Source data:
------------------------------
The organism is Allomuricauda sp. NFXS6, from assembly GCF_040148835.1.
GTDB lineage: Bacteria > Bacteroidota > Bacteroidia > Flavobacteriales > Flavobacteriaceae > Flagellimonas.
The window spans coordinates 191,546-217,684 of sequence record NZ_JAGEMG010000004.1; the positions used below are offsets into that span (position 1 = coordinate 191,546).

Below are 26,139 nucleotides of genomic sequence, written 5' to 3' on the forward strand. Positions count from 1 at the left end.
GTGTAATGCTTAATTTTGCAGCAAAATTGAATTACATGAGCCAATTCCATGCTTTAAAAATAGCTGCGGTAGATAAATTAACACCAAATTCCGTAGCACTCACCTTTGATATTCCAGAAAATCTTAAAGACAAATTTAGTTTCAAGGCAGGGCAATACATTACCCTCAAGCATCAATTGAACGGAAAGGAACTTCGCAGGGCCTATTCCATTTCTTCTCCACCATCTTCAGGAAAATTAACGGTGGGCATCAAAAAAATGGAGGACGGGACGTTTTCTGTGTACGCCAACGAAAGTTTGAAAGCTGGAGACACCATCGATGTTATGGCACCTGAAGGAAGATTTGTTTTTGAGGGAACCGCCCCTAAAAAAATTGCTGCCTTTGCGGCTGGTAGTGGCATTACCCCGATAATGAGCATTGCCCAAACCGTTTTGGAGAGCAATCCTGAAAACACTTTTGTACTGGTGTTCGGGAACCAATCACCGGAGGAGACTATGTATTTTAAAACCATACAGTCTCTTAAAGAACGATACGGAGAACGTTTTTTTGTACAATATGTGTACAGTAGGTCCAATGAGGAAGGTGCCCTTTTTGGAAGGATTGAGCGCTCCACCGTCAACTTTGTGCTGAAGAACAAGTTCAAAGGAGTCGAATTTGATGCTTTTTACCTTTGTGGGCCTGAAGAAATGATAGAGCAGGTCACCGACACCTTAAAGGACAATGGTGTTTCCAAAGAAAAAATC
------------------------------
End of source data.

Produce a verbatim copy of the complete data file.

The organism is Allomuricauda sp. NFXS6, from assembly GCF_040148835.1.
GTDB lineage: Bacteria > Bacteroidota > Bacteroidia > Flavobacteriales > Flavobacteriaceae > Flagellimonas.
The window spans coordinates 191,546-217,684 of sequence record NZ_JAGEMG010000004.1; the positions used below are offsets into that span (position 1 = coordinate 191,546).

Below are 26,139 nucleotides of genomic sequence, written 5' to 3' on the forward strand. Positions count from 1 at the left end.
GTGTAATGCTTAATTTTGCAGCAAAATTGAATTACATGAGCCAATTCCATGCTTTAAAAATAGCTGCGGTAGATAAATTAACACCAAATTCCGTAGCACTCACCTTTGATATTCCAGAAAATCTTAAAGACAAATTTAGTTTCAAGGCAGGGCAATACATTACCCTCAAGCATCAATTGAACGGAAAGGAACTTCGCAGGGCCTATTCCATTTCTTCTCCACCATCTTCAGGAAAATTAACGGTGGGCATCAAAAAAATGGAGGACGGGACGTTTTCTGTGTACGCCAACGAAAGTTTGAAAGCTGGAGACACCATCGATGTTATGGCACCTGAAGGAAGATTTGTTTTTGAGGGAACCGCCCCTAAAAAAATTGCTGCCTTTGCGGCTGGTAGTGGCATTACCCCGATAATGAGCATTGCCCAAACCGTTTTGGAGAGCAATCCTGAAAACACTTTTGTACTGGTGTTCGGGAACCAATCACCGGAGGAGACTATGTATTTTAAAACCATACAGTCTCTTAAAGAACGATACGGAGAACGTTTTTTTGTACAATATGTGTACAGTAGGTCCAATGAGGAAGGTGCCCTTTTTGGAAGGATTGAGCGCTCCACCGTCAACTTTGTGCTGAAGAACAAGTTCAAAGGAGTCGAATTTGATGCTTTTTACCTTTGTGGGCCTGAAGAAATGATAGAGCAGGTCACCGACACCTTAAAGGACAATGGTGTTTCCAAAGAAAAAATC